Chancellor Jeremy Hunt says it and the Bank of England are working through the weekend to find a solution.
The government is working on a plan so that UK tech firms caught up in the collapse of Silicon Valley Bank won’t run out of cash, it has said.
The Treasury wants to “minimise damage to some of our most promising companies in the UK” after the collapse.
US regulators shut down the bank on Friday in what is the largest failure of a US bank since 2008.
The bank’s UK subsidiary will be put into insolvency from Sunday evening.
Prime Minister Rishi Sunak, Chancellor Jeremy Hunt and Bank of England Governor Andrew Bailey have been holding talks over the weekend in response to the collapse of Silicon Valley Bank UK.
The Treasury said on Sunday morning that the the issue is a “high priority”.
It said the bank’s failure could hit UK tech companies hard, and that it was “working at pace” on a solution.
It added it would “bring forward immediate plans to ensure the short term operational and cashflow needs of Silicon Valley Bank UK customers are able to be met”.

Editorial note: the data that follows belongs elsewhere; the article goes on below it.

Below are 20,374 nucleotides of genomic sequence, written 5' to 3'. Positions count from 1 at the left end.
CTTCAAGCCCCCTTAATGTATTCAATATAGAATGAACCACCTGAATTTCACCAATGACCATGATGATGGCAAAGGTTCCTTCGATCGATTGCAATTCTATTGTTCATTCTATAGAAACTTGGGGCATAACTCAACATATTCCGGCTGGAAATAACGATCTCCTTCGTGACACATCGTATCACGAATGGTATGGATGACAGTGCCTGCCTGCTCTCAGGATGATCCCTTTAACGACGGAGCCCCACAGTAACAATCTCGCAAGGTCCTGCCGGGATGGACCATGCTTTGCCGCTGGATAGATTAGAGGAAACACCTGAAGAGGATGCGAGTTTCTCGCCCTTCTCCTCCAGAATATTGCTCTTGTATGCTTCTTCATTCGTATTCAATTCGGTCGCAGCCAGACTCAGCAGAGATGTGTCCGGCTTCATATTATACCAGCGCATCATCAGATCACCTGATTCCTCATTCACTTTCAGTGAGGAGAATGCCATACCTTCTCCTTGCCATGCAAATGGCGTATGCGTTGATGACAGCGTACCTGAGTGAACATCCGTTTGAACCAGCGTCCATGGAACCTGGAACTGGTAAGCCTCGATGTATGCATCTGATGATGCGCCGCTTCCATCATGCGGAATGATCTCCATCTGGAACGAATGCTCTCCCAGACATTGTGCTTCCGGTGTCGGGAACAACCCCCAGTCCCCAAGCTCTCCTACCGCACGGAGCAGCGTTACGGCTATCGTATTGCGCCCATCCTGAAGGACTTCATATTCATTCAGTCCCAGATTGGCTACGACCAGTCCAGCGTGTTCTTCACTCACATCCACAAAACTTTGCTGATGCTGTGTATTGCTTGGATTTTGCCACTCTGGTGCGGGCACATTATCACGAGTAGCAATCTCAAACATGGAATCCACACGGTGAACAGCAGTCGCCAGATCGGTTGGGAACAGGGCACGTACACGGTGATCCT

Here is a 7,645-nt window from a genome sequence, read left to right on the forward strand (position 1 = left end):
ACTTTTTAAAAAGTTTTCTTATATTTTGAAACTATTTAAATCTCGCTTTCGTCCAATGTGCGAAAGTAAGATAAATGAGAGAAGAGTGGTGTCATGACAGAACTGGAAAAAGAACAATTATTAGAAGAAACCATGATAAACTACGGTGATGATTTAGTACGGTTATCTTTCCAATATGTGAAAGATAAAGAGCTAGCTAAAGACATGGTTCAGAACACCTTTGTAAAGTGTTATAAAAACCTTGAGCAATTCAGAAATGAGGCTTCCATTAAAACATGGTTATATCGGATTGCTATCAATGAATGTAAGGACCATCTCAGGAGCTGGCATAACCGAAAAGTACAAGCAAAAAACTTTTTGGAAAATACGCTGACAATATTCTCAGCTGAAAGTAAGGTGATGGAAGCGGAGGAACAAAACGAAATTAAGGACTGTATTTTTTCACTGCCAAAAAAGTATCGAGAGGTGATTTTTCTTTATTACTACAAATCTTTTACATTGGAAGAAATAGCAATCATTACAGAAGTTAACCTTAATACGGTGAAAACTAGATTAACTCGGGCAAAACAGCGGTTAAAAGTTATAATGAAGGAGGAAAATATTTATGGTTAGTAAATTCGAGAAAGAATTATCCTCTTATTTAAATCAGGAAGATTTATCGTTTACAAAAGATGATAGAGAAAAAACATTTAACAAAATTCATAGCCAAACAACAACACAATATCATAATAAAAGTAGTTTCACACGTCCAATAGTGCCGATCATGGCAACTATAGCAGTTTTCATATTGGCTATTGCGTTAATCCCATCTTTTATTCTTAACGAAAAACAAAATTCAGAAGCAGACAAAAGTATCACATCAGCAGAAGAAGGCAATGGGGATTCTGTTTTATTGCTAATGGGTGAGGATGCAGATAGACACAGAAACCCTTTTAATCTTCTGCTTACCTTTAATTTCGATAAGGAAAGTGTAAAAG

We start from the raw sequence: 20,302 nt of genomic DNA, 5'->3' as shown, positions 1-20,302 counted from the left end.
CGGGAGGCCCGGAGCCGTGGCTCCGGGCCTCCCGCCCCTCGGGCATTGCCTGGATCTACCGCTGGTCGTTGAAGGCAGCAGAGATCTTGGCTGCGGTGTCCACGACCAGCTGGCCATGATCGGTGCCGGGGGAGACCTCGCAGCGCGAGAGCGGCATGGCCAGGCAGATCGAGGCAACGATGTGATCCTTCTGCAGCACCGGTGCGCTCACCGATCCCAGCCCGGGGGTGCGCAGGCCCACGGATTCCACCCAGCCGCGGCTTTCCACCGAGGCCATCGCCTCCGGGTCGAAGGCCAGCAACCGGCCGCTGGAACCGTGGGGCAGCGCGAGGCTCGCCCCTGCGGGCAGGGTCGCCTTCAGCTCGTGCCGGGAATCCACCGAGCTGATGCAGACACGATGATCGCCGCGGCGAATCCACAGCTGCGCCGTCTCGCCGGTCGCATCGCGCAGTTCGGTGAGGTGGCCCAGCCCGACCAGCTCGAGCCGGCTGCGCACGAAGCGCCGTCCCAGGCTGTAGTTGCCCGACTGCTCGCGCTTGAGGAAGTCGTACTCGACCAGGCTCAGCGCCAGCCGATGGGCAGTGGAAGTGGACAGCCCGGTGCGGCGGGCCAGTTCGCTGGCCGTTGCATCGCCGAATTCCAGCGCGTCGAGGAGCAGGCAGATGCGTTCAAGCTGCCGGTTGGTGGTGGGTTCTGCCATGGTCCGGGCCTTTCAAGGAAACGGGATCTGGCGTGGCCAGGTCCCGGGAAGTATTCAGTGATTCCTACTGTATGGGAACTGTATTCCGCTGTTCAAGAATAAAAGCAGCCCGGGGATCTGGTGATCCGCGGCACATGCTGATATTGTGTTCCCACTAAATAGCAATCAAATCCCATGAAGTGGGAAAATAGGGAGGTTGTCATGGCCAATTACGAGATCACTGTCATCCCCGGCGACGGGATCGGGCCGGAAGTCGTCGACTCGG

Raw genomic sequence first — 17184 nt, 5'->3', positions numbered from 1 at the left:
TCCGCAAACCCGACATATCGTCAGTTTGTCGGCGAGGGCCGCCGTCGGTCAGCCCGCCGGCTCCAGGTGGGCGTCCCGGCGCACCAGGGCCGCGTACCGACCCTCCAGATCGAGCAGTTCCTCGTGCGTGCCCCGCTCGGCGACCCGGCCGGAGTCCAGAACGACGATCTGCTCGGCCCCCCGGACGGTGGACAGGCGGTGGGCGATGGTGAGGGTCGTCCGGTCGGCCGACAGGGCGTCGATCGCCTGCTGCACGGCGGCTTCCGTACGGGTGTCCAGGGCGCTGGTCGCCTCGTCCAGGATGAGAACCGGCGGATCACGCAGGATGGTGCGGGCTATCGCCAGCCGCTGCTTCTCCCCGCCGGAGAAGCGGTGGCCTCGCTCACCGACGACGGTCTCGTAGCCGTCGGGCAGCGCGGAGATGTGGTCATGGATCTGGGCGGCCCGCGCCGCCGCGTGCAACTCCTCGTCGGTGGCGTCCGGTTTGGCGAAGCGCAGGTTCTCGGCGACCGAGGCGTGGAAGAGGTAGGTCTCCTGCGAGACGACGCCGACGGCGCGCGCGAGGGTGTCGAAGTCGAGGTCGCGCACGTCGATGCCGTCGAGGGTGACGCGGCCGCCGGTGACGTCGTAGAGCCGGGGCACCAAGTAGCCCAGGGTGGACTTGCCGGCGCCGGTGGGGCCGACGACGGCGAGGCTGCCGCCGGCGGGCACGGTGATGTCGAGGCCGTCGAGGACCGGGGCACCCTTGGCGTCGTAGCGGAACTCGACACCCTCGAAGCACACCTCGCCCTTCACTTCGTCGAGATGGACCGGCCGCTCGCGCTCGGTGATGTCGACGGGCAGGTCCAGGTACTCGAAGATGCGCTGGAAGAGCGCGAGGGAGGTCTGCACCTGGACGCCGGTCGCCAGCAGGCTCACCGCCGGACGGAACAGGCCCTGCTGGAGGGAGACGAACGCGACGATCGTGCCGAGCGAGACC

More than 250 bosses of UK tech firms signed a letter addressed to Mr Hunt on Saturday calling for government intervention.
SVB collapsed in the US after failing to raise to raise $2.25bn (£1.9bn) to plug a loss from the sale of assets, mainly US government bonds, that were affected by higher interest rates.
Its troubles prompted a run on the bank in the US and sparked investor fears about the general state of the banking sector.
Silicon Valley Bank specialised in lending to early-stage businesses, and the company banked nearly half of US venture-backed technology and healthcare companies that listed on stock markets last year.
The firm, which started as a California bank in 1983, expanded rapidly over the last decade. It employs more than 8,500 people globally, with most of its operations in the US.
But it has been under pressure as higher rates make it harder for start-ups to raise money through private fundraising or share sales. More clients were withdrawing deposits in a trend that snowballed last week.
Silicon Valley Bank UK has stopped making payments or accepting deposits prior to going into insolvency from Sunday.
The move will allow individual depositors to be paid up to £85,000 from the UK’s deposit insurance scheme.
“SVBUK has a limited presence in the UK and no critical functions supporting the financial system,” the Bank of England said after the US collapse.